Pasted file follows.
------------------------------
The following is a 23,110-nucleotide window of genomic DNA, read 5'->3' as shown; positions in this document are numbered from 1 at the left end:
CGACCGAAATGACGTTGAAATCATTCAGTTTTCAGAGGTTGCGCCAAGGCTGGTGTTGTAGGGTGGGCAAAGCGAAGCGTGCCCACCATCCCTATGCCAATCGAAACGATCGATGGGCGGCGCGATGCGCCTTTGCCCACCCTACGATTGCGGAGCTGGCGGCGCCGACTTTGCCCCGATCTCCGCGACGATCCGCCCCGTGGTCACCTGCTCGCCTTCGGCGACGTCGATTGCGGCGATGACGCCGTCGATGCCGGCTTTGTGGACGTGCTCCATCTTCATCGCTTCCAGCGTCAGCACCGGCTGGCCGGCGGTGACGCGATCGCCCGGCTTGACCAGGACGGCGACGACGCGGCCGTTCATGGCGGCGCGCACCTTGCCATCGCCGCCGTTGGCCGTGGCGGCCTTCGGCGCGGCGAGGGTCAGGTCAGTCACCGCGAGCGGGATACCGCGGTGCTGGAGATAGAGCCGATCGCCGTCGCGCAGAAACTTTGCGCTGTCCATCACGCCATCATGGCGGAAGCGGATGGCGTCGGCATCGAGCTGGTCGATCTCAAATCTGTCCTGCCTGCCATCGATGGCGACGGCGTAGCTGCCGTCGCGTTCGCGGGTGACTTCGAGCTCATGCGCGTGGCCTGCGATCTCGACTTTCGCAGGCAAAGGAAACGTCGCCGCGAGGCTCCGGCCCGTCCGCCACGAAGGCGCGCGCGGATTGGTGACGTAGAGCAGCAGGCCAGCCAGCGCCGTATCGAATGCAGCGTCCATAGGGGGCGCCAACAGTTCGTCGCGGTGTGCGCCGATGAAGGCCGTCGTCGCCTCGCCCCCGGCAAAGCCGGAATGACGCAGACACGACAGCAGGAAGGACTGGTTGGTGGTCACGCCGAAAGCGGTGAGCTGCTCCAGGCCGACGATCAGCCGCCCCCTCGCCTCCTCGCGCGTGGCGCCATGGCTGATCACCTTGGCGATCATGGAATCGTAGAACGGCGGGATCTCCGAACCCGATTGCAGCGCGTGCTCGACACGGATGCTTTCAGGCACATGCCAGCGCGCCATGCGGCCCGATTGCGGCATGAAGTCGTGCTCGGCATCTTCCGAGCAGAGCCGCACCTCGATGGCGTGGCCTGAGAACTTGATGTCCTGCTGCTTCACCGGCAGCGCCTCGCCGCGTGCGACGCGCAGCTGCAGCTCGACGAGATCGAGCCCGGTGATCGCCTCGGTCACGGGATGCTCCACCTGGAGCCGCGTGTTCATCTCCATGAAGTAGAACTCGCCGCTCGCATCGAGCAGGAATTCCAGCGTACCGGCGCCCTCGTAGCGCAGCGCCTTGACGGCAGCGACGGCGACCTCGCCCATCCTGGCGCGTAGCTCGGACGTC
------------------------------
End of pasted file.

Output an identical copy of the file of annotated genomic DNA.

The following is a 23,110-nucleotide window of genomic DNA, read 5'->3' as shown; positions in this document are numbered from 1 at the left end:
CGACCGAAATGACGTTGAAATCATTCAGTTTTCAGAGGTTGCGCCAAGGCTGGTGTTGTAGGGTGGGCAAAGCGAAGCGTGCCCACCATCCCTATGCCAATCGAAACGATCGATGGGCGGCGCGATGCGCCTTTGCCCACCCTACGATTGCGGAGCTGGCGGCGCCGACTTTGCCCCGATCTCCGCGACGATCCGCCCCGTGGTCACCTGCTCGCCTTCGGCGACGTCGATTGCGGCGATGACGCCGTCGATGCCGGCTTTGTGGACGTGCTCCATCTTCATCGCTTCCAGCGTCAGCACCGGCTGGCCGGCGGTGACGCGATCGCCCGGCTTGACCAGGACGGCGACGACGCGGCCGTTCATGGCGGCGCGCACCTTGCCATCGCCGCCGTTGGCCGTGGCGGCCTTCGGCGCGGCGAGGGTCAGGTCAGTCACCGCGAGCGGGATACCGCGGTGCTGGAGATAGAGCCGATCGCCGTCGCGCAGAAACTTTGCGCTGTCCATCACGCCATCATGGCGGAAGCGGATGGCGTCGGCATCGAGCTGGTCGATCTCAAATCTGTCCTGCCTGCCATCGATGGCGACGGCGTAGCTGCCGTCGCGTTCGCGGGTGACTTCGAGCTCATGCGCGTGGCCTGCGATCTCGACTTTCGCAGGCAAAGGAAACGTCGCCGCGAGGCTCCGGCCCGTCCGCCACGAAGGCGCGCGCGGATTGGTGACGTAGAGCAGCAGGCCAGCCAGCGCCGTATCGAATGCAGCGTCCATAGGGGGCGCCAACAGTTCGTCGCGGTGTGCGCCGATGAAGGCCGTCGTCGCCTCGCCCCCGGCAAAGCCGGAATGACGCAGACACGACAGCAGGAAGGACTGGTTGGTGGTCACGCCGAAAGCGGTGAGCTGCTCCAGGCCGACGATCAGCCGCCCCCTCGCCTCCTCGCGCGTGGCGCCATGGCTGATCACCTTGGCGATCATGGAATCGTAGAACGGCGGGATCTCCGAACCCGATTGCAGCGCGTGCTCGACACGGATGCTTTCAGGCACATGCCAGCGCGCCATGCGGCCCGATTGCGGCATGAAGTCGTGCTCGGCATCTTCCGAGCAGAGCCGCACCTCGATGGCGTGGCCTGAGAACTTGATGTCCTGCTGCTTCACCGGCAGCGCCTCGCCGCGTGCGACGCGCAGCTGCAGCTCGACGAGATCGAGCCCGGTGATCGCCTCGGTCACGGGATGCTCCACCTGGAGCCGCGTGTTCATCTCCATGAAGTAGAACTCGCCGCTCGCATCGAGCAGGAATTCCAGCGTACCGGCGCCCTCGTAGCGCAGCGCCTTGACGGCAGCGACGGCGACCTCGCCCATCCTGGCGCGTAGCTCGGACGTC